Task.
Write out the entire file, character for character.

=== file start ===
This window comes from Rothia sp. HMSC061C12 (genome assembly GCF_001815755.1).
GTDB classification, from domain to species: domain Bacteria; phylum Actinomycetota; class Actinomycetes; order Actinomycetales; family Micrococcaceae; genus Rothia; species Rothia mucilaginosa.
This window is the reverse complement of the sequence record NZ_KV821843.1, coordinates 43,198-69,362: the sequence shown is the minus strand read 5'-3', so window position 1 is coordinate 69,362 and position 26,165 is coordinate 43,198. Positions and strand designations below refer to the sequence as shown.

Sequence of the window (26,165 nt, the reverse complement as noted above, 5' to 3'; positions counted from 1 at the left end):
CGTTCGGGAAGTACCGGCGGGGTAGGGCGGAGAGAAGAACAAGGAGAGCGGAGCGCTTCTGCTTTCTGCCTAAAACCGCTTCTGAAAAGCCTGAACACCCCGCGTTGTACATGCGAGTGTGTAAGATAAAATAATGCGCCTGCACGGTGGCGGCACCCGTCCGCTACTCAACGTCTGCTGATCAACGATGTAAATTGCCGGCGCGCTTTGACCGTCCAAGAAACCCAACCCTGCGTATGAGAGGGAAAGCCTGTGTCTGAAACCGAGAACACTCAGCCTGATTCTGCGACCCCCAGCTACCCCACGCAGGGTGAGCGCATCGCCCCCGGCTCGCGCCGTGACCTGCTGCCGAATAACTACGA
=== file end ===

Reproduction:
This window comes from Rothia sp. HMSC061C12 (genome assembly GCF_001815755.1).
GTDB classification, from domain to species: domain Bacteria; phylum Actinomycetota; class Actinomycetes; order Actinomycetales; family Micrococcaceae; genus Rothia; species Rothia mucilaginosa.
This window is the reverse complement of the sequence record NZ_KV821843.1, coordinates 43,198-69,362: the sequence shown is the minus strand read 5'-3', so window position 1 is coordinate 69,362 and position 26,165 is coordinate 43,198. Positions and strand designations below refer to the sequence as shown.

Sequence of the window (26,165 nt, the reverse complement as noted above, 5' to 3'; positions counted from 1 at the left end):
CGTTCGGGAAGTACCGGCGGGGTAGGGCGGAGAGAAGAACAAGGAGAGCGGAGCGCTTCTGCTTTCTGCCTAAAACCGCTTCTGAAAAGCCTGAACACCCCGCGTTGTACATGCGAGTGTGTAAGATAAAATAATGCGCCTGCACGGTGGCGGCACCCGTCCGCTACTCAACGTCTGCTGATCAACGATGTAAATTGCCGGCGCGCTTTGACCGTCCAAGAAACCCAACCCTGCGTATGAGAGGGAAAGCCTGTGTCTGAAACCGAGAACACTCAGCCTGATTCTGCGACCCCCAGCTACCCCACGCAGGGTGAGCGCATCGCCCCCGGCTCGCGCCGTGACCTGCTGCCGAATAACTACGA